If you are in doubt whether the results are good enough or not, try to run a point response calculation using the Precision setup. In most cases this will create a very high reflection density, but in rare cases like an open air theatre the number of rays may need to be set even higher. Use the calculation results as a reference, i.e. the results obtained with the optimized setup should not deviate significantly from these results.

*Grid Response calculations*

For initial calculations consider using a grid with large distances between receivers or instead use Multi point responses with discrete receivers at strategic positions. Only for the final calculations make a detailed grid calculation.

Q: Has Odeon been optimized for fast calculations?

A: Yes, much effort has been put into optimizing the calculation speed of ODEON over the years. It is not possible to mention all techniques implemented - here is just a few examples.

Odeon uses a dynamic sized 3D-cubenet in which it is stored, which surfaces intersect which cube in the cube-net, therefore Odeon only has to analyse a few of the surfaces in a room for each wall /ray collision instead of all surfaces.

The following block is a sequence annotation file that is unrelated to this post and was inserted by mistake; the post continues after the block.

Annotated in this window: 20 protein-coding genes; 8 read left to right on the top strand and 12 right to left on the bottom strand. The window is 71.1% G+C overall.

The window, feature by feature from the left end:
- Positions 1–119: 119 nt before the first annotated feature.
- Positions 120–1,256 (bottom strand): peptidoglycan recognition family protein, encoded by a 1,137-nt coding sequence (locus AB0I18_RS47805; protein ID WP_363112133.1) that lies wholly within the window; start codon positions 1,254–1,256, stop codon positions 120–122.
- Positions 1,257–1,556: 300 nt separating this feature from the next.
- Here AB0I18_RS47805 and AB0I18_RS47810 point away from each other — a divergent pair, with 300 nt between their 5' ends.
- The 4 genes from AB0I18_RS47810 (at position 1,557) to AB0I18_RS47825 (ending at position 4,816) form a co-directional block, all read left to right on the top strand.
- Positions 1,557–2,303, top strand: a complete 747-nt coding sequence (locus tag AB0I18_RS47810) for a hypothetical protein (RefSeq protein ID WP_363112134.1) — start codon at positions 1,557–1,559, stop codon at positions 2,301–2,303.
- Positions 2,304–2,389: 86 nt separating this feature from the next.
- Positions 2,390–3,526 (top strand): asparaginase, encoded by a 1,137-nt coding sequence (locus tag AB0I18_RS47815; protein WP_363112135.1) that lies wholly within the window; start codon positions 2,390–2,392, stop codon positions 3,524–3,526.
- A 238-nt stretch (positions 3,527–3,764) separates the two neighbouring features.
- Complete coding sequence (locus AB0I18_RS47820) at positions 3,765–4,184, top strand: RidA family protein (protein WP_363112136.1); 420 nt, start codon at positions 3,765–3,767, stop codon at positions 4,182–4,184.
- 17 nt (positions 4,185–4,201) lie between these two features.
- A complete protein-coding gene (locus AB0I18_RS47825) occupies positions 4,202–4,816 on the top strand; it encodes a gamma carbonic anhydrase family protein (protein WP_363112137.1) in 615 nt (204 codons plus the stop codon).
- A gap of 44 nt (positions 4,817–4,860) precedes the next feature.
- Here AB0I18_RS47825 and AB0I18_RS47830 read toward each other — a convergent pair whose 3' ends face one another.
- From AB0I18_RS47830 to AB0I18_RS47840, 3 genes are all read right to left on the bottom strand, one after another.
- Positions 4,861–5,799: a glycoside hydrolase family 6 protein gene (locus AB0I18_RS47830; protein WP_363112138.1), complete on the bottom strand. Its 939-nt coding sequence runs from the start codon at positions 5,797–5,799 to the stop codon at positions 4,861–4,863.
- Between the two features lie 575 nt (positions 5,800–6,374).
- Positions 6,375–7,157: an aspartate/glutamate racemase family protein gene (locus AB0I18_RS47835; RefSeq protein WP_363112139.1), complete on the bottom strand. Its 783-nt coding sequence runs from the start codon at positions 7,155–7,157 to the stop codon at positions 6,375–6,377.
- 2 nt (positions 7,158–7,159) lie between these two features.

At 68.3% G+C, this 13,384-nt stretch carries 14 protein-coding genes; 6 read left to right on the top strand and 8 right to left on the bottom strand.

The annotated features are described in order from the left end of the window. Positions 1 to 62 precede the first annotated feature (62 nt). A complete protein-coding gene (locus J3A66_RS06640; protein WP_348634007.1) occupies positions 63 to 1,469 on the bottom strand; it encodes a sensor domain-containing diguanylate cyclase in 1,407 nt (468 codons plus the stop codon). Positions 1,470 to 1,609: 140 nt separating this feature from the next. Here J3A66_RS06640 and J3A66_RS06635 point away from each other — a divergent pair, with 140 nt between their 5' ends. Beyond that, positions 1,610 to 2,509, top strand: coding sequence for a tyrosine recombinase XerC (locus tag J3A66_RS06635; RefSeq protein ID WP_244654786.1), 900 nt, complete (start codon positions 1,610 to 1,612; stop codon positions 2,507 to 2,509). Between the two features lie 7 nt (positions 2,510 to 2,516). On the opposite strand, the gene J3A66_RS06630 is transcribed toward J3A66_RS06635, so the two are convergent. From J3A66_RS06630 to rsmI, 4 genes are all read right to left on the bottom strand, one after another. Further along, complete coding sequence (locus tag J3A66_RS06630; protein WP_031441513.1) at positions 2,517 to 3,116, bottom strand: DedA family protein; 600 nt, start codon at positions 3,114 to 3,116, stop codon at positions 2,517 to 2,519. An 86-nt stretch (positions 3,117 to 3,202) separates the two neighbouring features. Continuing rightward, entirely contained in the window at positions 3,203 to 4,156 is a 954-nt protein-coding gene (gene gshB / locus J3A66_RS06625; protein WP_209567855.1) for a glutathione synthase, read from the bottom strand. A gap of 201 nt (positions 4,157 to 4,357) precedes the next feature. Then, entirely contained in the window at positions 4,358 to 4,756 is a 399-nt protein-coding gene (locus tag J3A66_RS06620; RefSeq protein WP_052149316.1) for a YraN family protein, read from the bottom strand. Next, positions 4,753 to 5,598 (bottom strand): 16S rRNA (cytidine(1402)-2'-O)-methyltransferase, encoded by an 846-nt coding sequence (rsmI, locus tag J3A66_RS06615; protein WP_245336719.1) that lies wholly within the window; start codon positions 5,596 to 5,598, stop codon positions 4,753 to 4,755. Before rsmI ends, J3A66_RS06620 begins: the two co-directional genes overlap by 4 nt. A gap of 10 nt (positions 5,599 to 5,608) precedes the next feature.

From version 8.5 and up, ODEON make use of CPU specific instructions (MMX, SSE, SEE2…) in order carry out multiple calculations in one operation (e.g. multiplying x, y and z of a coordinate with a constant in just one operation instead of three). So indeed parallel processing is performed. Image sources are detected by use of ray-tracing. Rays will only detect image sources which are likely to be valid whereas the traditional image source method requires an enormous amount of image sources to be calculated of which only a few will be valid. Odeon keeps track that a given image source reflection is only added once to the impulse response by use of a tree data structure (image source tree). Therefore there are no cases where an image source is included twice in an impulse response as is the case for the Cone tracing method.

Apart from the above, the ‘Late-ray’ method is capable of producing many reflections at a receiver with just a few rays. For a description of the calculation method please see the ODEON manual.